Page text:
Legal Updates

A reminder to chatterboxes - Confidential remains confidential 

 

Parties to a Record of Settlement (“ROS”) may be subject to penalties under the Employment Relations Act 2000 (“the Act”) if they breach agreed terms of settlement.

As a matter of best practice, a standard ROS for an employment relationship problem will contain a clause stating that both parties will keep the contents of the ROS, and any discussions leading to and involving the ROS, confidential.  Another standard clause in a ROS is that the parties will not speak ill of each other. These obligations were recently enforced in Southern Milk Transport Limited v Kerry Duncan [2019] NZERA 473, where the Employment Relations Authority (“ERA”) ordered the respondent to pay a penalty and costs of $4,800.00.

Mr Duncan was involved in an employment dispute that led to his termination. The employment dispute was subsequently resolved with the parties entering into a ROS. After settlement, Mr Duncan told at least one person, and possibly others, that he had ‘won’ a substantial sum in a settlement with Southern Milk. In response, Southern Milk’s lawyers contacted Mr Duncan’s lawyer advising of the breach of the ROS. Mr Duncan’s lawyer reminded him that the terms of the ROS are confidential. Despite this, one month later, Mr Duncan made public derogatory comments about Southern Milk. Consequently, Southern Milk applied to the ERA for enforcement of the ROS and penalties against Mr Duncan for breaching the confidentiality and no speaking ill provisions.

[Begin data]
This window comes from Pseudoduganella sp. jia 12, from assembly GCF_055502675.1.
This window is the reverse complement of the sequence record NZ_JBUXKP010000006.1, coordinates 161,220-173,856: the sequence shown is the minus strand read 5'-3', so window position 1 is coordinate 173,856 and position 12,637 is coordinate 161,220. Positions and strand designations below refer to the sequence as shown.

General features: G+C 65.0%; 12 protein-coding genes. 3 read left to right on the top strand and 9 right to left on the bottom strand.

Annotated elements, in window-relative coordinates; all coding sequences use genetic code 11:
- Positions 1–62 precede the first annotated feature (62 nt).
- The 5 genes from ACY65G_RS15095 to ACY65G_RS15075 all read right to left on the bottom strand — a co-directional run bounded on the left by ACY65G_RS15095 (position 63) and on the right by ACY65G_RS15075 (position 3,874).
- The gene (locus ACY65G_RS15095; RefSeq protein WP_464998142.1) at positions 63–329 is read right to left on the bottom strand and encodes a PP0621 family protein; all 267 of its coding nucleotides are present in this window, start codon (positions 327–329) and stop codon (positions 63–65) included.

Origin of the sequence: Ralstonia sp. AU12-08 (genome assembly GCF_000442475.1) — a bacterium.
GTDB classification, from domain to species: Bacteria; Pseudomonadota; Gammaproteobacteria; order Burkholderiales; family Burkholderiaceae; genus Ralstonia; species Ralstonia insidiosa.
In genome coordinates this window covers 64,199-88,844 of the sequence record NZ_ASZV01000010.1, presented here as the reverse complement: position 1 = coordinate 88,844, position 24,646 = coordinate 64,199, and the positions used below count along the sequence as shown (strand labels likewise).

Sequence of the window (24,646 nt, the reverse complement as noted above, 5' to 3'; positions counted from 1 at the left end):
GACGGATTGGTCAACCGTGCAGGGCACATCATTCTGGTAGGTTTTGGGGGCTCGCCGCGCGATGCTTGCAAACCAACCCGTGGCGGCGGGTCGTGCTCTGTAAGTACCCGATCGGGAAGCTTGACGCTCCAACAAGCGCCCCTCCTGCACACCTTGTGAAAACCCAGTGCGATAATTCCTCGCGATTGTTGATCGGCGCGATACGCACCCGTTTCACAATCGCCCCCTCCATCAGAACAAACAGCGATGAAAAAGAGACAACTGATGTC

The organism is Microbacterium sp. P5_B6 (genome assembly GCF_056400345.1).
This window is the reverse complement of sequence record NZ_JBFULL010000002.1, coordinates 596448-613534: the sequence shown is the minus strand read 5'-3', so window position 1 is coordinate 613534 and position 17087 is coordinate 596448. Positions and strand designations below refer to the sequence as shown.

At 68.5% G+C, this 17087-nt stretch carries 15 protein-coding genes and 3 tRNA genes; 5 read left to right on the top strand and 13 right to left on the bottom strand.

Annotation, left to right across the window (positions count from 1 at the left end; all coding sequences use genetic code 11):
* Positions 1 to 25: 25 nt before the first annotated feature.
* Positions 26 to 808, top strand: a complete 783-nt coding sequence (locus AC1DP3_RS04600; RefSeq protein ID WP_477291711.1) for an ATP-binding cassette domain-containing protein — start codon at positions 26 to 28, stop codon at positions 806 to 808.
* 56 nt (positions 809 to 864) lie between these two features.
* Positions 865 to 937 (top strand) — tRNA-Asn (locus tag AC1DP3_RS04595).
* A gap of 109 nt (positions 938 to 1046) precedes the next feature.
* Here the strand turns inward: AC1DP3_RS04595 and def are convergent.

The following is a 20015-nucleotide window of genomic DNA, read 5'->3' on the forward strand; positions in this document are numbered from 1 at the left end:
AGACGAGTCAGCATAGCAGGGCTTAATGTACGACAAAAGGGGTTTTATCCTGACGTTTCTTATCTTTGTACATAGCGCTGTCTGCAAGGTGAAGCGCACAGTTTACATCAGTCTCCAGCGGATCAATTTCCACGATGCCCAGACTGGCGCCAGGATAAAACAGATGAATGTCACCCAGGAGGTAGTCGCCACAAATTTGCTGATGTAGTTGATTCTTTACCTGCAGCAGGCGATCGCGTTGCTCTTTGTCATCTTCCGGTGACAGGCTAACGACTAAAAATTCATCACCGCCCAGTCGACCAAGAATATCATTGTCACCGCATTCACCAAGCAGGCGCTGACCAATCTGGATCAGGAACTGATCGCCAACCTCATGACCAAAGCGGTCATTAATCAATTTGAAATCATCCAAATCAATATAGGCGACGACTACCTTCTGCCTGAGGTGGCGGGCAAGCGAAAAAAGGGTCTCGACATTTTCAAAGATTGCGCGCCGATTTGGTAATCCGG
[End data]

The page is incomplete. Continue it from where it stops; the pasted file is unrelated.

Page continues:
Mr Duncan was ordered to pay a penalty of  $3,000.00, of which $2,250.00 was paid to Southern Milk and the remainder paid to the ERA. Mr Duncan was also ordered to pay $1,800.00 as a contribution to Southern Milk’s legal costs.

Settlements don’t come with bragging rights

The Act gives the ERA discretion to impose a penalty on a person who breaches an agreed term of settlement in a ROS. The ERA will consider a number of elements when deciding whether to impose a penalty, including:

1.       Whether the breach was intentional or negligent;

2.       The nature and extent of the damage suffered because of the breach;

3.       Previous conduct; and

4.       Culpability.

Confidentiality clauses require a ‘common-sense’ approach, and an employer will often allow a little leeway so an employee can tell their partner or spouse the details of a settlement. However, parties should be aware of the strict confidentiality of a settlement, and the potential for penalties if this is breached.

In situations where a former employee breaches a ROS, enforcement action can be brought with penalties being imposed. In short, confidential means confidential.

If you have any questions relating to employment settlement or employment relationship problems, please contact Jaesen, Sally or Nina.